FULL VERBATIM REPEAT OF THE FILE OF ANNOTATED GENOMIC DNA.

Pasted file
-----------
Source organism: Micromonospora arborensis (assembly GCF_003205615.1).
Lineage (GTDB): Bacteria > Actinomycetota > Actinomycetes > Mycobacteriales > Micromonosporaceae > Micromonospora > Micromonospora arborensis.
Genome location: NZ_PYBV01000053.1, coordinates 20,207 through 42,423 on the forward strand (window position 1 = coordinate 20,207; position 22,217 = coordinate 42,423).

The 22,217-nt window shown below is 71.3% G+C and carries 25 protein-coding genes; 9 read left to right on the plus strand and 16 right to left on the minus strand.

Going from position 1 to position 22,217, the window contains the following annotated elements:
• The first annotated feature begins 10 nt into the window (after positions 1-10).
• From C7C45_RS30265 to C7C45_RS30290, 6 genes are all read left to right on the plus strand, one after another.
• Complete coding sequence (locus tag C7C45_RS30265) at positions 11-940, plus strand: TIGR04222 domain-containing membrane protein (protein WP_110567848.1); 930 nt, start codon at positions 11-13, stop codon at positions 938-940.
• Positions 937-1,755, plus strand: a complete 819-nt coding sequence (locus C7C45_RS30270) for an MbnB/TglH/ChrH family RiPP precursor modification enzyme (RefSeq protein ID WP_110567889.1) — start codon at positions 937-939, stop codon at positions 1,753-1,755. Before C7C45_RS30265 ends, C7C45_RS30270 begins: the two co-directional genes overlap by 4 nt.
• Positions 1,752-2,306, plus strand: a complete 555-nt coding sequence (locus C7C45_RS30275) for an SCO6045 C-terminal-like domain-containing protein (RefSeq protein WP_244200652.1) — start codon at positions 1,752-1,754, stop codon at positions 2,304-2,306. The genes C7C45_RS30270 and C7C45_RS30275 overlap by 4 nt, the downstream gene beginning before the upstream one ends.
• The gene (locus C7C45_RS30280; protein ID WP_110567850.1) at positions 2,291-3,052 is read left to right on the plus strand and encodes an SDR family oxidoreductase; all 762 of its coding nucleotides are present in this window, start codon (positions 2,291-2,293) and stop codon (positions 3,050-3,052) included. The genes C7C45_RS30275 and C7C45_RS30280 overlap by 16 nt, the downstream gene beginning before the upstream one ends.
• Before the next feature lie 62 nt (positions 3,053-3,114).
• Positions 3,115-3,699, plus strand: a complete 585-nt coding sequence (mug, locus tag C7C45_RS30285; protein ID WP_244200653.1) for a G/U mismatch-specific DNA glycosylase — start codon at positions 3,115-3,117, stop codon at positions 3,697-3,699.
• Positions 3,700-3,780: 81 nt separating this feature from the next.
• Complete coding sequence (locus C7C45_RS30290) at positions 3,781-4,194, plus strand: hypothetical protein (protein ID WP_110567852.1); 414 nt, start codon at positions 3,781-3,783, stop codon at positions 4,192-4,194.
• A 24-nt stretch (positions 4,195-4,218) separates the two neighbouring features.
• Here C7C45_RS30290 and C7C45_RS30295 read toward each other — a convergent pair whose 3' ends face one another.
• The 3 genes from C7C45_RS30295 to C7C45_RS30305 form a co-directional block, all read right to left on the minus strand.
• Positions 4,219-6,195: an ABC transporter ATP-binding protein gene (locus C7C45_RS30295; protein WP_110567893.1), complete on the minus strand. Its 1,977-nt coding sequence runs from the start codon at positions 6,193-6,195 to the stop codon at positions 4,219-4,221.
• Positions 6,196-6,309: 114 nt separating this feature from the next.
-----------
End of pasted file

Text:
Source organism: Micromonospora arborensis (assembly GCF_003205615.1).
Lineage (GTDB): Bacteria > Actinomycetota > Actinomycetes > Mycobacteriales > Micromonosporaceae > Micromonospora > Micromonospora arborensis.
Genome location: NZ_PYBV01000053.1, coordinates 20,207 through 42,423 on the forward strand (window position 1 = coordinate 20,207; position 22,217 = coordinate 42,423).

The 22,217-nt window shown below is 71.3% G+C and carries 25 protein-coding genes; 9 read left to right on the plus strand and 16 right to left on the minus strand.

Going from position 1 to position 22,217, the window contains the following annotated elements:
• The first annotated feature begins 10 nt into the window (after positions 1-10).
• From C7C45_RS30265 to C7C45_RS30290, 6 genes are all read left to right on the plus strand, one after another.
• Complete coding sequence (locus tag C7C45_RS30265) at positions 11-940, plus strand: TIGR04222 domain-containing membrane protein (protein WP_110567848.1); 930 nt, start codon at positions 11-13, stop codon at positions 938-940.
• Positions 937-1,755, plus strand: a complete 819-nt coding sequence (locus C7C45_RS30270) for an MbnB/TglH/ChrH family RiPP precursor modification enzyme (RefSeq protein ID WP_110567889.1) — start codon at positions 937-939, stop codon at positions 1,753-1,755. Before C7C45_RS30265 ends, C7C45_RS30270 begins: the two co-directional genes overlap by 4 nt.
• Positions 1,752-2,306, plus strand: a complete 555-nt coding sequence (locus C7C45_RS30275) for an SCO6045 C-terminal-like domain-containing protein (RefSeq protein WP_244200652.1) — start codon at positions 1,752-1,754, stop codon at positions 2,304-2,306. The genes C7C45_RS30270 and C7C45_RS30275 overlap by 4 nt, the downstream gene beginning before the upstream one ends.
• The gene (locus C7C45_RS30280; protein ID WP_110567850.1) at positions 2,291-3,052 is read left to right on the plus strand and encodes an SDR family oxidoreductase; all 762 of its coding nucleotides are present in this window, start codon (positions 2,291-2,293) and stop codon (positions 3,050-3,052) included. The genes C7C45_RS30275 and C7C45_RS30280 overlap by 16 nt, the downstream gene beginning before the upstream one ends.
• Before the next feature lie 62 nt (positions 3,053-3,114).
• Positions 3,115-3,699, plus strand: a complete 585-nt coding sequence (mug, locus tag C7C45_RS30285; protein ID WP_244200653.1) for a G/U mismatch-specific DNA glycosylase — start codon at positions 3,115-3,117, stop codon at positions 3,697-3,699.
• Positions 3,700-3,780: 81 nt separating this feature from the next.
• Complete coding sequence (locus C7C45_RS30290) at positions 3,781-4,194, plus strand: hypothetical protein (protein ID WP_110567852.1); 414 nt, start codon at positions 3,781-3,783, stop codon at positions 4,192-4,194.
• A 24-nt stretch (positions 4,195-4,218) separates the two neighbouring features.
• Here C7C45_RS30290 and C7C45_RS30295 read toward each other — a convergent pair whose 3' ends face one another.
• The 3 genes from C7C45_RS30295 to C7C45_RS30305 form a co-directional block, all read right to left on the minus strand.
• Positions 4,219-6,195: an ABC transporter ATP-binding protein gene (locus C7C45_RS30295; protein WP_110567893.1), complete on the minus strand. Its 1,977-nt coding sequence runs from the start codon at positions 6,193-6,195 to the stop codon at positions 4,219-4,221.
• Positions 6,196-6,309: 114 nt separating this feature from the next.